Sunday, March 25, 2007

Indian... and macho!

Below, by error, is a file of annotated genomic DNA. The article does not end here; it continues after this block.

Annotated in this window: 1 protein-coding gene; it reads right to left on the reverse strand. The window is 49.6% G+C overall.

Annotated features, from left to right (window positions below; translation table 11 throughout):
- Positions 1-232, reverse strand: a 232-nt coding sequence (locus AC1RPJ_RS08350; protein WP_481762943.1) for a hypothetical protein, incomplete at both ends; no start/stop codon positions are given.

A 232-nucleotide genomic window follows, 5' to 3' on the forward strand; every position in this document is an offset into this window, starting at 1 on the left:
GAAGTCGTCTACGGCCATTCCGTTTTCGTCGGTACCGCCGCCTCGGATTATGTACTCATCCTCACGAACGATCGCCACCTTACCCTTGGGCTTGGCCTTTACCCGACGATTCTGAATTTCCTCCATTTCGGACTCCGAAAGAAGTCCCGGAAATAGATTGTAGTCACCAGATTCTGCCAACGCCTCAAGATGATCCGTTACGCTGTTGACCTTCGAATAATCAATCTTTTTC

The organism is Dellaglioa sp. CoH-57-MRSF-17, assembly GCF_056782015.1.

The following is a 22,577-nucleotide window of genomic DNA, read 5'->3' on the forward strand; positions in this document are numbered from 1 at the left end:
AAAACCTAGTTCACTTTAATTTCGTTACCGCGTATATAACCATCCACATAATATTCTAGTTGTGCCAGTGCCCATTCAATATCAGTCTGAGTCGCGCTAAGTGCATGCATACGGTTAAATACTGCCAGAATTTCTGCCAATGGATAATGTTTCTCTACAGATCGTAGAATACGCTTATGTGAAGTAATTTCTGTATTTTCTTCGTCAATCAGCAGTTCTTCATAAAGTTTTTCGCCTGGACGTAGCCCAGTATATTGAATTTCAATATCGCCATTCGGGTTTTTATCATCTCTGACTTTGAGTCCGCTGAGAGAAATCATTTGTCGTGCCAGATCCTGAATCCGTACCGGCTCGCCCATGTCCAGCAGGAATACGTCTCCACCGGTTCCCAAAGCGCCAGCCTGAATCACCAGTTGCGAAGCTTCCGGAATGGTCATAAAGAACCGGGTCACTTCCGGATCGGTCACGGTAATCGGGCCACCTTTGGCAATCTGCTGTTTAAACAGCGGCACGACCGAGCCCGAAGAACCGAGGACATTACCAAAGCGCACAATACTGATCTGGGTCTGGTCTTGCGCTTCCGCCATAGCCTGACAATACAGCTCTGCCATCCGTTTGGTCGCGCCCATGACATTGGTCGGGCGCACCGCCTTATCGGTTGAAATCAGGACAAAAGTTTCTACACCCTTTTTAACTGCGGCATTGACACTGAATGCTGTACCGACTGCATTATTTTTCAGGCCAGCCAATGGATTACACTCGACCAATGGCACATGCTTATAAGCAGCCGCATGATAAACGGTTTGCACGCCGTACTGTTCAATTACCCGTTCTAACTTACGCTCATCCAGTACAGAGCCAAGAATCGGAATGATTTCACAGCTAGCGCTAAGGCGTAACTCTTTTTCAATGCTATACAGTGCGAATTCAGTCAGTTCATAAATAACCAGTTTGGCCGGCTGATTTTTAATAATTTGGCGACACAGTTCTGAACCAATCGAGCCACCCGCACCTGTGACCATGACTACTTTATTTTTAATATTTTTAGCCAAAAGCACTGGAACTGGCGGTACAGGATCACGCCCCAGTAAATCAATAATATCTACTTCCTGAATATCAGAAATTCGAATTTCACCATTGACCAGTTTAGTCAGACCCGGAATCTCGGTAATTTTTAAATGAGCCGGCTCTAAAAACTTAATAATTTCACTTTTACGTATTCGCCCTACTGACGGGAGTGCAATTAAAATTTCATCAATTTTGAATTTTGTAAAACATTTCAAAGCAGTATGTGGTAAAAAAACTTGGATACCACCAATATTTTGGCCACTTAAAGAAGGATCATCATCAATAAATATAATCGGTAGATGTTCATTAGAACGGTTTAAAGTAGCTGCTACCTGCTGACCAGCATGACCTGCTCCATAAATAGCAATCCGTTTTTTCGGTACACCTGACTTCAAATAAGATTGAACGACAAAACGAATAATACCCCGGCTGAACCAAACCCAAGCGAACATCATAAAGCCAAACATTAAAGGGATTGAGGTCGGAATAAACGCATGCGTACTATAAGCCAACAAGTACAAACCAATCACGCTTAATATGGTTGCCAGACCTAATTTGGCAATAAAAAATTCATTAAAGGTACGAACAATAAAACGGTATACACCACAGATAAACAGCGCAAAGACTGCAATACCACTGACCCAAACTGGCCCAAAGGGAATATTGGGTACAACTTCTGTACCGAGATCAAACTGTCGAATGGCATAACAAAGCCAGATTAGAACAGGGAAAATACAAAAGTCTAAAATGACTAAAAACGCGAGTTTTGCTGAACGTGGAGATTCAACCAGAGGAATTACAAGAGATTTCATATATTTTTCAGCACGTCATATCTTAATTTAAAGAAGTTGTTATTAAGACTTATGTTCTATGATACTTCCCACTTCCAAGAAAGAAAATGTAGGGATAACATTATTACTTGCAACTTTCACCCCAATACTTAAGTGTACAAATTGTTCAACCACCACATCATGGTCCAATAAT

I was in an elevator in Moscow when I realised that Indians, collectively, can’t really lay claim to a lot of athletic pride. I was struck then by this sudden epiphany when, as the doors opened, in walked two pairs of legs, reminding me of a ‘dippy’ song about mile long legs. I craned my neck toward the display screen and saw two smiling faces looking down at me. I managed a weak privet!. In the light-years that it took for their voices to reach me, they managed to explain that they were part of a Dutch school group on holiday. Hoping to sound a mite charming, I asked them if every ninth grader in Holland happened to be as tall? Just at that moment, the doors opened on to the lobby and in walked a forest of knees and shins. A walk through the Californian redwoods wouldn’t have made me feel any smaller than I did that day, as I made my way past waist lines and hem lines and a gaggle of consonants. At just about an inch (ok, maybe a little more...) shy off six feet, I would’ve assumed that I wouldn’t feel short anywhere, least of all, next to a bunch of school girls. But there I was, in a hotel in Europe, feeling like a Lilliputian in Brobdingnag. If I was a little East-African, I could’ve told myself that they might be tall but they sure can’t run like us. if I was a little oriental, I could’ve told myself that they could be 7 feet tall in the cradle, but they sure can’t break boards or punch and kick like us. But what does an Indian do? The only thing we seem to have been consistently good at is poking around a leather-bound sphere with a willow-blade, and that isn’t a very reassuring thought in a world where, for the majority, cricket happens to be an irritating little insect that often gets crushed underfoot. But despair not, fellow Indians, for a short chat with a senior citizen from any part India will reveal that there was a time, not all too long ago, when politicians were revered within, and Indian muscle was revered without.